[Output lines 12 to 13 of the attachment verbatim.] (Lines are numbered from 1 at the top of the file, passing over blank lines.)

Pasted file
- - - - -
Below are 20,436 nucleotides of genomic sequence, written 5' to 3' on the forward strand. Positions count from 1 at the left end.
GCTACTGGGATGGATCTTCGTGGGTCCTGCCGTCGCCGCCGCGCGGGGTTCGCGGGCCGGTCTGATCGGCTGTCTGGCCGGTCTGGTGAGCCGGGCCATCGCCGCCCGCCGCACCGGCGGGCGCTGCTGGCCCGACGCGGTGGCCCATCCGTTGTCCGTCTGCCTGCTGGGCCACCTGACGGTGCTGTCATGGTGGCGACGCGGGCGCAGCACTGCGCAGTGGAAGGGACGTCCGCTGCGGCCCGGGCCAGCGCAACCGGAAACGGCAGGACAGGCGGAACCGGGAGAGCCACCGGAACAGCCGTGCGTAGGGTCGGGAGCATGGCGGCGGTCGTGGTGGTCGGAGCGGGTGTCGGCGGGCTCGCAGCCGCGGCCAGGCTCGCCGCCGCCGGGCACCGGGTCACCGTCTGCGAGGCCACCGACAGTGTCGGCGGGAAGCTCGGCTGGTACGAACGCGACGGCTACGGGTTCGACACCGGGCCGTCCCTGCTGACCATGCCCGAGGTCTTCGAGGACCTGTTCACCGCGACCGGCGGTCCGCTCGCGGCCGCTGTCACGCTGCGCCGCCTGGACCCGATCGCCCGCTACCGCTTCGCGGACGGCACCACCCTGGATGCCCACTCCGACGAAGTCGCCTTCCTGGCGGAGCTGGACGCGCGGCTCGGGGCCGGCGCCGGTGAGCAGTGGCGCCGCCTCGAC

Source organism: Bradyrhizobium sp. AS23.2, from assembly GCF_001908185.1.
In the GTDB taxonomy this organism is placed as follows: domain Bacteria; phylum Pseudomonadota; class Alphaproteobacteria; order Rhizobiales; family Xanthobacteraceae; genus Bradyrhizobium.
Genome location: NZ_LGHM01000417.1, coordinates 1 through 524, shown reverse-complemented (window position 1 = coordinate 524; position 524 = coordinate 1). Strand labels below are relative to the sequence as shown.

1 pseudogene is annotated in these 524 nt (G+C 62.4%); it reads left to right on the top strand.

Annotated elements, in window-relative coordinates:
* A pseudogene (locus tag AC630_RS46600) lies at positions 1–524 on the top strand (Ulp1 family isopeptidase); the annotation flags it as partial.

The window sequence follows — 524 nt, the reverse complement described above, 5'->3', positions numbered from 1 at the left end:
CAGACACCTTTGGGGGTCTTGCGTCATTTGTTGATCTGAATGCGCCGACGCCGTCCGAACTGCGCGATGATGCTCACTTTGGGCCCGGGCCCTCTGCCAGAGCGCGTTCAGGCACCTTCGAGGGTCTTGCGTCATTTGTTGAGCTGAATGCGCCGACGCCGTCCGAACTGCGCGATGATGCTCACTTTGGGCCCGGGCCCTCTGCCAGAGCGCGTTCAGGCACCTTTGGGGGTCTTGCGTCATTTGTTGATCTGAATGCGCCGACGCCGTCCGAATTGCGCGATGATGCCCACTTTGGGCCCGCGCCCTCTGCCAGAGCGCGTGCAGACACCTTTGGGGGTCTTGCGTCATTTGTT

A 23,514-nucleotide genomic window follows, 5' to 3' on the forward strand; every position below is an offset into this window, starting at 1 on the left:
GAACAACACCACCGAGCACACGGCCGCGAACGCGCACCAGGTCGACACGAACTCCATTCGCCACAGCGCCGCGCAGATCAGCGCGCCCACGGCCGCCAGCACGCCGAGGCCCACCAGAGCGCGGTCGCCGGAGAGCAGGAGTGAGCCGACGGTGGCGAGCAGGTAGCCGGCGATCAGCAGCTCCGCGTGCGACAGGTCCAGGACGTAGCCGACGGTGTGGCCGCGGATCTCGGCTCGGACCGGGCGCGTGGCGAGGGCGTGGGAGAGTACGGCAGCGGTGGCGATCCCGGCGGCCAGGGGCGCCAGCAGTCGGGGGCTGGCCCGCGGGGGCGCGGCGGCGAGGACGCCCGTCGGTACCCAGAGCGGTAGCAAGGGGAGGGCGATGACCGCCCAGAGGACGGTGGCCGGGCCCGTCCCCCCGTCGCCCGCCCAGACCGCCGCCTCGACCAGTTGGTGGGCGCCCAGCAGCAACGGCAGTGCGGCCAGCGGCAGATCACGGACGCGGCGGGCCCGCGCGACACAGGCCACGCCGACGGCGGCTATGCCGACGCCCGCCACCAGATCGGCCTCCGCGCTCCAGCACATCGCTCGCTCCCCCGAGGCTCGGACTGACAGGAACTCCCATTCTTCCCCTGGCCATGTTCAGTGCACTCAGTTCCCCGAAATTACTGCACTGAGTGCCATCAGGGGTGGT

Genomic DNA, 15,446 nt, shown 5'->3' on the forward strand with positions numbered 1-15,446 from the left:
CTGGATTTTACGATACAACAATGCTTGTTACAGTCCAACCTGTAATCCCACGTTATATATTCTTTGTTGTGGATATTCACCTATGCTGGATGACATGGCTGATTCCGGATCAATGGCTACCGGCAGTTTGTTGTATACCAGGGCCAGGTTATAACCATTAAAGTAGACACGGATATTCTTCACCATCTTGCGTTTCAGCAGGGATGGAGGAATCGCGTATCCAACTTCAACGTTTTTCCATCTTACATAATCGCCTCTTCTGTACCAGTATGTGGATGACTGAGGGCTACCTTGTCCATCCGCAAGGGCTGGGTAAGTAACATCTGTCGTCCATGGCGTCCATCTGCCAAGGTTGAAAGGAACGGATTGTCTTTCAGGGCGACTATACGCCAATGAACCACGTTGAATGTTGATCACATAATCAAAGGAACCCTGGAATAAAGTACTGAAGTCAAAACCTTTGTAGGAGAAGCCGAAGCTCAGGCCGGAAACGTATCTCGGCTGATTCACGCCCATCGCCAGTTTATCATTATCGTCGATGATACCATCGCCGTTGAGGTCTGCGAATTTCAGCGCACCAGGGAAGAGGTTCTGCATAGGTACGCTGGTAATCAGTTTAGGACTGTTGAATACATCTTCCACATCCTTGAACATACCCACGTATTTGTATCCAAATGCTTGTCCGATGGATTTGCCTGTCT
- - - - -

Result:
GAACAACACCACCGAGCACACGGCCGCGAACGCGCACCAGGTCGACACGAACTCCATTCGCCACAGCGCCGCGCAGATCAGCGCGCCCACGGCCGCCAGCACGCCGAGGCCCACCAGAGCGCGGTCGCCGGAGAGCAGGAGTGAGCCGACGGTGGCGAGCAGGTAGCCGGCGATCAGCAGCTCCGCGTGCGACAGGTCCAGGACGTAGCCGACGGTGTGGCCGCGGATCTCGGCTCGGACCGGGCGCGTGGCGAGGGCGTGGGAGAGTACGGCAGCGGTGGCGATCCCGGCGGCCAGGGGCGCCAGCAGTCGGGGGCTGGCCCGCGGGGGCGCGGCGGCGAGGACGCCCGTCGGTACCCAGAGCGGTAGCAAGGGGAGGGCGATGACCGCCCAGAGGACGGTGGCCGGGCCCGTCCCCCCGTCGCCCGCCCAGACCGCCGCCTCGACCAGTTGGTGGGCGCCCAGCAGCAACGGCAGTGCGGCCAGCGGCAGATCACGGACGCGGCGGGCCCGCGCGACACAGGCCACGCCGACGGCGGCTATGCCGACGCCCGCCACCAGATCGGCCTCCGCGCTCCAGCACATCGCTCGCTCCCCCGAGGCTCGGACTGACAGGAACTCCCATTCTTCCCCTGGCCATGTTCAGTGCACTCAGTTCCCCGAAATTACTGCACTGAGTGCCATCAGGGGTGGT

Genomic DNA, 15,446 nt, shown 5'->3' on the forward strand with positions numbered 1-15,446 from the left: